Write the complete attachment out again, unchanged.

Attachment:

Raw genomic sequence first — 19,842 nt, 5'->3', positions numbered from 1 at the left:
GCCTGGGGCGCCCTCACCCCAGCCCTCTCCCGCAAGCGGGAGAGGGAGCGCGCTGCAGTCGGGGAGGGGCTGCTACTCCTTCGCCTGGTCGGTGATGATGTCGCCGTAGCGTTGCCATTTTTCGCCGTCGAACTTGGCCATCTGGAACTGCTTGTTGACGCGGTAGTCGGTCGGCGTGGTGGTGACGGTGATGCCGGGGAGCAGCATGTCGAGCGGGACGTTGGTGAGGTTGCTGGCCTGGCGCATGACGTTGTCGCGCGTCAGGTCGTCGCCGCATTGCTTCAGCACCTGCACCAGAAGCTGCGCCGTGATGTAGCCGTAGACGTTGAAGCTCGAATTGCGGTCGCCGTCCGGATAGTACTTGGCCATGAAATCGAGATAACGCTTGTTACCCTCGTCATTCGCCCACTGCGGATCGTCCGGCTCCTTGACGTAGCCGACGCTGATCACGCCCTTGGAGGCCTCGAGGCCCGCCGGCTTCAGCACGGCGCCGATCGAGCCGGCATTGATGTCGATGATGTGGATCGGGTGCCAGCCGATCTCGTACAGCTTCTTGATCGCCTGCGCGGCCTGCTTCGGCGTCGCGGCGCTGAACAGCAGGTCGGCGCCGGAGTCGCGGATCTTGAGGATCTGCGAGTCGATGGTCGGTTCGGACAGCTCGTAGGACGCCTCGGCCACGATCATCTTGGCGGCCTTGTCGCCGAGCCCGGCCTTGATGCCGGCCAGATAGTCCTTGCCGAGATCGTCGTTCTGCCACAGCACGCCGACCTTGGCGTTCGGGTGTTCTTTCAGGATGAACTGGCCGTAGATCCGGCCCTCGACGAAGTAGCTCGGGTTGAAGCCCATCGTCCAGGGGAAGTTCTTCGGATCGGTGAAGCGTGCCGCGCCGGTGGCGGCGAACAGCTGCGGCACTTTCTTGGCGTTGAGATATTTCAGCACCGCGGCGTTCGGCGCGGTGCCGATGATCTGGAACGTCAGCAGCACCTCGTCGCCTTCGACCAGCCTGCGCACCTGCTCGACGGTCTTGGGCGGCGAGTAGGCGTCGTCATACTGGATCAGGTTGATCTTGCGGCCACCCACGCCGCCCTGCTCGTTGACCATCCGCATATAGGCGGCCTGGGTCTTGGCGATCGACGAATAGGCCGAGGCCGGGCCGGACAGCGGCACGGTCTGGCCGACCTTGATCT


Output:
Raw genomic sequence first — 19,842 nt, 5'->3', positions numbered from 1 at the left:
GCCTGGGGCGCCCTCACCCCAGCCCTCTCCCGCAAGCGGGAGAGGGAGCGCGCTGCAGTCGGGGAGGGGCTGCTACTCCTTCGCCTGGTCGGTGATGATGTCGCCGTAGCGTTGCCATTTTTCGCCGTCGAACTTGGCCATCTGGAACTGCTTGTTGACGCGGTAGTCGGTCGGCGTGGTGGTGACGGTGATGCCGGGGAGCAGCATGTCGAGCGGGACGTTGGTGAGGTTGCTGGCCTGGCGCATGACGTTGTCGCGCGTCAGGTCGTCGCCGCATTGCTTCAGCACCTGCACCAGAAGCTGCGCCGTGATGTAGCCGTAGACGTTGAAGCTCGAATTGCGGTCGCCGTCCGGATAGTACTTGGCCATGAAATCGAGATAACGCTTGTTACCCTCGTCATTCGCCCACTGCGGATCGTCCGGCTCCTTGACGTAGCCGACGCTGATCACGCCCTTGGAGGCCTCGAGGCCCGCCGGCTTCAGCACGGCGCCGATCGAGCCGGCATTGATGTCGATGATGTGGATCGGGTGCCAGCCGATCTCGTACAGCTTCTTGATCGCCTGCGCGGCCTGCTTCGGCGTCGCGGCGCTGAACAGCAGGTCGGCGCCGGAGTCGCGGATCTTGAGGATCTGCGAGTCGATGGTCGGTTCGGACAGCTCGTAGGACGCCTCGGCCACGATCATCTTGGCGGCCTTGTCGCCGAGCCCGGCCTTGATGCCGGCCAGATAGTCCTTGCCGAGATCGTCGTTCTGCCACAGCACGCCGACCTTGGCGTTCGGGTGTTCTTTCAGGATGAACTGGCCGTAGATCCGGCCCTCGACGAAGTAGCTCGGGTTGAAGCCCATCGTCCAGGGGAAGTTCTTCGGATCGGTGAAGCGTGCCGCGCCGGTGGCGGCGAACAGCTGCGGCACTTTCTTGGCGTTGAGATATTTCAGCACCGCGGCGTTCGGCGCGGTGCCGATGATCTGGAACGTCAGCAGCACCTCGTCGCCTTCGACCAGCCTGCGCACCTGCTCGACGGTCTTGGGCGGCGAGTAGGCGTCGTCATACTGGATCAGGTTGATCTTGCGGCCACCCACGCCGCCCTGCTCGTTGACCATCCGCATATAGGCGGCCTGGGTCTTGGCGATCGACGAATAGGCCGAGGCCGGGCCGGACAGCGGCACGGTCTGGCCGACCTTGATCT